Bonnie and Emery have four children, Shandi, Emery J, Monica and John Henry. Shandi and her husband Todd have three chidren, Amber, Michael and Maegen. They are a joy to me. Emery J and Daylynn have Alex and Anthony. Two sweet boys. We are waiting for Monica and John Henry. (one day!).

I wish all of you lived as close to me as Bonnie and Emery, so I could be as close to your children and grandchildren.

Larry and Jeanette have seven children, Arlo, Craig, Brian, Julie, Anita Debra and Eric. Great people. Craig and Brina have three children. Bradley, Luke and Makayla.(she hasn't been here very long), Wonderful children.
Julie and Clint have two children, Leslie and David. I am grateful for them. Debra and Jon have a new little girl. She was born on my birthday. Elaine. (a special gift), Arlo, Brian, and Eric's days are coming. All of them are wonderful to me.

That makes us a big and wonderful family. My grandchildren are very precious to me and my great grandchildren are just as precious. Thank all of you for belonging to me. I love you.

Grandma Gatha

Sunday, September 12, 2010


We attended the 80th birthday party for Uncle Leon on the 11th, even though his birthday is the 26th. All of his and Lani's children were there and lots of grandkids. It was a good memory for Uncle Leon and his family. Here are some of the pictures I took. See if you can recognize these people! (In this one they had both taken out their teeth and sang a song, which I was told they did often when on their mission as well!) Aunt Barbara couldn't make it and felt very bad.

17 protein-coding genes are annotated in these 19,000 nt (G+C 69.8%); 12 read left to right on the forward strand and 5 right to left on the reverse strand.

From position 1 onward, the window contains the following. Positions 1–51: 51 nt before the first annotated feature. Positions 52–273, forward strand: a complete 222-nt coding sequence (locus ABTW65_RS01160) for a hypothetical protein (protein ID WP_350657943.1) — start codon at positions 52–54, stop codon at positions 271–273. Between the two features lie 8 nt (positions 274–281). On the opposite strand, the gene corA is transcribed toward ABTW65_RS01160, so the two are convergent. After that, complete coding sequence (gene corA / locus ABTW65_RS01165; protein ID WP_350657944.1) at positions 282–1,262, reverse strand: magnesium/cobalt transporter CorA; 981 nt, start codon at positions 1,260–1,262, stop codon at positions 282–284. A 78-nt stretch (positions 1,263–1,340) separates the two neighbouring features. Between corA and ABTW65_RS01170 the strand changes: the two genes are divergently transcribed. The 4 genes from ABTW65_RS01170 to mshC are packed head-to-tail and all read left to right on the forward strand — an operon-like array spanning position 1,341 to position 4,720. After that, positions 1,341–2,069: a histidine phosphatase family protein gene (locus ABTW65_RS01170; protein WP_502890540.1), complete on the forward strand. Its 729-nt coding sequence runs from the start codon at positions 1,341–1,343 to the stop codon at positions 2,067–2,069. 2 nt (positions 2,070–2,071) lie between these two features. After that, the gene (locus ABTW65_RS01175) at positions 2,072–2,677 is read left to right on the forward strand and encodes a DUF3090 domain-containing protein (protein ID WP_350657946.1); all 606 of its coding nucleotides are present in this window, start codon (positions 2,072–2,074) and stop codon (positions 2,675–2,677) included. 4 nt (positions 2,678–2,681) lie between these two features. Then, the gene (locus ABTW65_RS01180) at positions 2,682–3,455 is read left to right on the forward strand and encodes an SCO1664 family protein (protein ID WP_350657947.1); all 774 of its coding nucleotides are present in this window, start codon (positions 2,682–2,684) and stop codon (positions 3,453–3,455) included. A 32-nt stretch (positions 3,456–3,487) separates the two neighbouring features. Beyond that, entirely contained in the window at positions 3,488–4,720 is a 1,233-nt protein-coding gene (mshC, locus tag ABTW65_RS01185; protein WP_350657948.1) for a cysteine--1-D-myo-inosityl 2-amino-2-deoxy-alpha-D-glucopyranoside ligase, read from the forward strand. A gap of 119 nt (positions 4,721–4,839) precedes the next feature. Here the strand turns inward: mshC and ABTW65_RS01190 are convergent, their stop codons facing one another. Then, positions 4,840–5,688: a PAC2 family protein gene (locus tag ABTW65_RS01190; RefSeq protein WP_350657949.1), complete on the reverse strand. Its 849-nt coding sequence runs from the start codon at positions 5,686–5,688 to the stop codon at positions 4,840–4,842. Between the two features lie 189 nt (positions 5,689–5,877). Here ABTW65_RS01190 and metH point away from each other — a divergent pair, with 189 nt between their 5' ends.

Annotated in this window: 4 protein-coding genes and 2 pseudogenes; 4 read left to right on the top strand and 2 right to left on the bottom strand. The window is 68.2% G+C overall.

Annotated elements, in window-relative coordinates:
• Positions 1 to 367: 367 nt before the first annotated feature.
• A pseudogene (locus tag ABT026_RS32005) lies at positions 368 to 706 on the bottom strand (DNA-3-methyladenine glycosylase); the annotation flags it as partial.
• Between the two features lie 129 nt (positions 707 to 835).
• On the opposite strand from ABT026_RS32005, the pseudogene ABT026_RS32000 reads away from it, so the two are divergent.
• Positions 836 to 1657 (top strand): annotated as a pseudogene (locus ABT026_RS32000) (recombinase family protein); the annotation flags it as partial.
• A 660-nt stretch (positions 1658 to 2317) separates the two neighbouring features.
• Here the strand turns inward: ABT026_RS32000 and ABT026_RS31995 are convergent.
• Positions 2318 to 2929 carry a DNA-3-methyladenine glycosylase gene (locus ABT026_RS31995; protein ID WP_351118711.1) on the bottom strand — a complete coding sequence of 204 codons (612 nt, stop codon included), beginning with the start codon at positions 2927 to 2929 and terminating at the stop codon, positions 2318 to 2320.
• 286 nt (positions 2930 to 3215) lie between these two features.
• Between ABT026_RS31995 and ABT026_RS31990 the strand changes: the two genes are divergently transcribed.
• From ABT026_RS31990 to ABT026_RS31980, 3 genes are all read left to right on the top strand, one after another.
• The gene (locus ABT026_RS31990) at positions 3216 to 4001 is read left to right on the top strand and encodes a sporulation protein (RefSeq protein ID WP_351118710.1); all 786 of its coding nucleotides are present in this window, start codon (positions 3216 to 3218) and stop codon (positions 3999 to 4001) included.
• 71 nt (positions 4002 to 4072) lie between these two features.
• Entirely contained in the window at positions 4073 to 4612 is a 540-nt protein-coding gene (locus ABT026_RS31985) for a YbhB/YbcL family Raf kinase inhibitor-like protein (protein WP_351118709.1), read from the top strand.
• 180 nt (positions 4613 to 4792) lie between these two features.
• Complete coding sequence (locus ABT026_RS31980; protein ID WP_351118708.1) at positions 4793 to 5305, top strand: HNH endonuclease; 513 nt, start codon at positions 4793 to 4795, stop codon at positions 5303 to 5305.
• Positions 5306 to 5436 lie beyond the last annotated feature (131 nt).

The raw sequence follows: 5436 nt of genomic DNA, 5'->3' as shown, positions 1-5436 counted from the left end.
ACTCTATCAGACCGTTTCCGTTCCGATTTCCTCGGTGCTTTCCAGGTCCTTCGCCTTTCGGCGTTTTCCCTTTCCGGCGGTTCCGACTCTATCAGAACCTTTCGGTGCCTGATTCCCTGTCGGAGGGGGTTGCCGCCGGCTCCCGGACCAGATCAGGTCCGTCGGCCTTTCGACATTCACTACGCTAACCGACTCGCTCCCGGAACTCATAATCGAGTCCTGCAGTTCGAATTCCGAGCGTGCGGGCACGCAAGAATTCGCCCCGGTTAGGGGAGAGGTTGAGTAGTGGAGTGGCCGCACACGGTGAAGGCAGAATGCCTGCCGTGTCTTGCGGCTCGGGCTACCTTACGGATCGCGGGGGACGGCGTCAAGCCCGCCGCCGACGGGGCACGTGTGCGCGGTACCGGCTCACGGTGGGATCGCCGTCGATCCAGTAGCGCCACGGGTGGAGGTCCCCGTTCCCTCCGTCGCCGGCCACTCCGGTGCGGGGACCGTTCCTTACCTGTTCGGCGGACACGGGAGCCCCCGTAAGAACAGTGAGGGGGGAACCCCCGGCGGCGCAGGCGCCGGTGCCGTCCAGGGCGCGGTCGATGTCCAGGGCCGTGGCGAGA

Monday, August 23, 2010

Some Things I Remember About My Dad, James Edward Bingham (Ted)

Ted was born in Manassa Colorado to Jeremiah Edward Bingham and Ada Zoa Jack on the 5th of August 1898. He had two living sisters. His older sister was Eliza May Bingham and his younger sister was Bessie Bingham, who was born on the 30th of May 1900 and died on the 1st of July 1900. 

 On the 4th of June 1901, Dad’s dad was killed in a logging accident. He was working on the Tusas, Rio Arriba County, New Mexico. That was near Tres Piedres, New Mexico. His wife, my grandmother, Adah Zoa was pregnant with their daughter, who was born on the 18th of July 1901. She was named Dorothy. I know very little about Dorothy. I think she lived with Grandma Jack, Grandma Zoa’s mother until she died on the 5th of March 1909.

Grandma Zoa moved to Espanola, New Mexico where she married Charles Peterson in 1904. I understand that she went to Espanola, New Mexico to work for Mr. Peterson, and married him. Aunt May and Dad lived with their Aunt Mattie. I don’t know if Dad and Aunt May and Dorothy ever lived with Grandma Bingham. I don’t know why they didn’t live with her. Maybe she had to make a living and that is what she chose. My dad lived between the homes of Aunt Mattie and Aunt Zem and Uncle Ab Jack. Aunt Mattie never had children and Uncle Ab and Aunt Zem had a large family. Aunt Jennie was part of that family There was a house full of boys. He would stay at one place until he wasn’t happy and then went to the other. I don’t think he was happy at either place. He finished 8th grade and didn’t go back to school. Several older people said he would stay with their boys some of the time. He never felt he had a home of his own until he and Mom were married. He loved Mom and his children.

He learned several trades. Aunt Mattie sent him to barber school, but he never worked at that profession, except for family and friends. He was a guide on a dude ranch where he took people on pack trips, in the Rio Grande Canyon. . At one time he worked for the D&RGW Railroad, but he didn’t seem to stay at jobs very long. He worked as a farm hand with some people in Saguache, Colorado. He was a meat cutter for 2 grocery stores that I know of. One was Daniels in Antonito. That was when I was born. The other was in Manassa for Delbert Haynie, who owned the store where Gilliland’s own the store now.